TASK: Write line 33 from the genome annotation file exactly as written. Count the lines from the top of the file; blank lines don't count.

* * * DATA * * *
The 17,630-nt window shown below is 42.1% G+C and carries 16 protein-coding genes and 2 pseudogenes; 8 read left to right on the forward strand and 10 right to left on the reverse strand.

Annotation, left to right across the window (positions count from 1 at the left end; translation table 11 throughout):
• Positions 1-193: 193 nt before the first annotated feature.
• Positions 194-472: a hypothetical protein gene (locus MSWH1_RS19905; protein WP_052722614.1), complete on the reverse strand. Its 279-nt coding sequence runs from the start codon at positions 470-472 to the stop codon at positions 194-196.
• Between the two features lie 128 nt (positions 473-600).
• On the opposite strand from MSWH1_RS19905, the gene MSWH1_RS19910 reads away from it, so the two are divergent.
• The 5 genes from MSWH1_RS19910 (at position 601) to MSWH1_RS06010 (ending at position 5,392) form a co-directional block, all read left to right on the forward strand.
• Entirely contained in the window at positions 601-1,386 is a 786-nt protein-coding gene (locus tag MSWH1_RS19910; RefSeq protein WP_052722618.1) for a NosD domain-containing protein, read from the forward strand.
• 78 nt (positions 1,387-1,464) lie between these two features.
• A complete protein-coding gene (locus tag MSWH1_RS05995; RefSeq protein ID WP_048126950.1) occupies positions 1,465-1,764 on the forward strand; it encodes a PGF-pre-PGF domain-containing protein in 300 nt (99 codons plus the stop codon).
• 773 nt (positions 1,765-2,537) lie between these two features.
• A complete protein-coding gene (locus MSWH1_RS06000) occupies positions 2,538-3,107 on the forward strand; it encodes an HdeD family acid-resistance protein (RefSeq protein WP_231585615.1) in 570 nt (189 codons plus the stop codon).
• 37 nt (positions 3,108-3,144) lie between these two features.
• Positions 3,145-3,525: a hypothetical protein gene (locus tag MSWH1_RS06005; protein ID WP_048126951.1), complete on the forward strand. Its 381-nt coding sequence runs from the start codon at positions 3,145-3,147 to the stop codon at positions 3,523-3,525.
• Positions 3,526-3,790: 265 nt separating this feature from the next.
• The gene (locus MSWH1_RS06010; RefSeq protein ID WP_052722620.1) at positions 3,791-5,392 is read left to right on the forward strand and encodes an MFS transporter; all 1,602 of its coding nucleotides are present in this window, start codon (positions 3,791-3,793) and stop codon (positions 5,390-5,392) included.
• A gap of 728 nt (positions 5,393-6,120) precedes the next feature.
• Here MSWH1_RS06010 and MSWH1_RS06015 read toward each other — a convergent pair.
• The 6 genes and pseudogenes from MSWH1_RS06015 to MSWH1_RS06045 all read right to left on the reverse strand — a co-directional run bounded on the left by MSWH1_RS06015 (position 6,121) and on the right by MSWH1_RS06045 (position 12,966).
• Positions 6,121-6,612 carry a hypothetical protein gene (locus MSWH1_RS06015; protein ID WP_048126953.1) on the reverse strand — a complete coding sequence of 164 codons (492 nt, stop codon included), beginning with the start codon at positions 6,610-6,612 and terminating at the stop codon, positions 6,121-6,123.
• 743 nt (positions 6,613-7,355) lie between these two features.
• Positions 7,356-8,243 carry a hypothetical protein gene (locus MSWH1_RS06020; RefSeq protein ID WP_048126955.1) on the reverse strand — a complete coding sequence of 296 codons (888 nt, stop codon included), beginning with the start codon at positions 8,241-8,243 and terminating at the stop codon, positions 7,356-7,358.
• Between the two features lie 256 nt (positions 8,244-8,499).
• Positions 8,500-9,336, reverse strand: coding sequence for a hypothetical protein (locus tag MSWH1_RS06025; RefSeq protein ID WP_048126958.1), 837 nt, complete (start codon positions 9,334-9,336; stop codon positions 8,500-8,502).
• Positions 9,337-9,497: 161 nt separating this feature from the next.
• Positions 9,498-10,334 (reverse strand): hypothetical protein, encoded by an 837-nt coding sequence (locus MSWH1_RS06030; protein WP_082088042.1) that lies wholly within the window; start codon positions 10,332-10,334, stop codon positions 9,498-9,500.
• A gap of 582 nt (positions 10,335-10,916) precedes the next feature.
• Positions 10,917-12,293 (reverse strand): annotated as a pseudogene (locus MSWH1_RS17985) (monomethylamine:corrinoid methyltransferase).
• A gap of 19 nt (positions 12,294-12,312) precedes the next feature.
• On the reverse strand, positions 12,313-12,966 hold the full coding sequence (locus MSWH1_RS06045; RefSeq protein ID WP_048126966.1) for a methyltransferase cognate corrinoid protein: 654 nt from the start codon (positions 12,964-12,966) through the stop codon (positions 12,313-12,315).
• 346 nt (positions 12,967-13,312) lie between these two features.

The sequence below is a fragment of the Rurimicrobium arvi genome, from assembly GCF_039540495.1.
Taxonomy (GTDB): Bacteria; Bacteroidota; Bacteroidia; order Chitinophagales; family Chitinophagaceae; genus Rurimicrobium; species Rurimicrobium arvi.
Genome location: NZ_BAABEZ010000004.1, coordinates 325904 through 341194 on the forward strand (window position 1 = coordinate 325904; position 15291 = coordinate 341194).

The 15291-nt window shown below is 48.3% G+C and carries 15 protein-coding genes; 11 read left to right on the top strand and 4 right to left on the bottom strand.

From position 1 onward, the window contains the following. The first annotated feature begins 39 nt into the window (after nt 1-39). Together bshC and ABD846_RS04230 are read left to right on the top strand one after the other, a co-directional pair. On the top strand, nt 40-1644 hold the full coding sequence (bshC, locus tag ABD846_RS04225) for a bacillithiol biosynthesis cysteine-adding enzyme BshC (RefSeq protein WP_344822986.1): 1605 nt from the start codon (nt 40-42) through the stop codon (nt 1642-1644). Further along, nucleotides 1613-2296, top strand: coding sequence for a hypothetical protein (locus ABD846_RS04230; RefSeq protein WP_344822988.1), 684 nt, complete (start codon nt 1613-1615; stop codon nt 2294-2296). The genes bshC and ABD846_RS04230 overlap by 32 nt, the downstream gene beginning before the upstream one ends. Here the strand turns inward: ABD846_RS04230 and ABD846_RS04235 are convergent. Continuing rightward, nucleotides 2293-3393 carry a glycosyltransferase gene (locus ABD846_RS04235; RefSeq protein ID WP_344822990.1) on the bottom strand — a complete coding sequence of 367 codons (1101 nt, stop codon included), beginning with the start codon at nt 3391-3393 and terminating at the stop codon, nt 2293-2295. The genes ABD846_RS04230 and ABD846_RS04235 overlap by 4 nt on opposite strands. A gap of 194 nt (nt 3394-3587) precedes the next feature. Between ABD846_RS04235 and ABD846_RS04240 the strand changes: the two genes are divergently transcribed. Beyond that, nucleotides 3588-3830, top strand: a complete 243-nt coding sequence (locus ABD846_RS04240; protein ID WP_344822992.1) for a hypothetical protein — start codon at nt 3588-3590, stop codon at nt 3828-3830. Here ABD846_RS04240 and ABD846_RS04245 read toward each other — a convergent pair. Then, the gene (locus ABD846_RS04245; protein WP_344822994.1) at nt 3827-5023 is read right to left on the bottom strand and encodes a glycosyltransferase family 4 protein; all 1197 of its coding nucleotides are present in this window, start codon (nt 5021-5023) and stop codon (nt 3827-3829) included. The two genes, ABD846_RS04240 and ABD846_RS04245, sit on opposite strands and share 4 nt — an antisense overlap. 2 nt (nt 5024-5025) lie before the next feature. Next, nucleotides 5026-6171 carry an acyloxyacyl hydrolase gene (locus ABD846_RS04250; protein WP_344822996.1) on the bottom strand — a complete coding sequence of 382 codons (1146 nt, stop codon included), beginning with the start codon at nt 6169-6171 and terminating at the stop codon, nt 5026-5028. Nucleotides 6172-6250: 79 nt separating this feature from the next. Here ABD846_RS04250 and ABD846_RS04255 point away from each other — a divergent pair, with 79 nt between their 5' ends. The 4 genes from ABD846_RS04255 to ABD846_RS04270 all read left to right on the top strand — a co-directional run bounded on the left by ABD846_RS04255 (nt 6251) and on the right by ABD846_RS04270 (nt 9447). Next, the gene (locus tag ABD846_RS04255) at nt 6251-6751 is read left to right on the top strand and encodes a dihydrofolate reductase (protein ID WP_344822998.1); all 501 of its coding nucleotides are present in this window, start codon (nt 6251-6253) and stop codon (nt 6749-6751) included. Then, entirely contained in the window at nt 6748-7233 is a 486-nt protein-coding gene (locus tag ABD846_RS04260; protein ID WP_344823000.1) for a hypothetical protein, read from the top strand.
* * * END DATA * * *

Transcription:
Taxonomy (GTDB): Bacteria; Bacteroidota; Bacteroidia; order Chitinophagales; family Chitinophagaceae; genus Rurimicrobium; species Rurimicrobium arvi.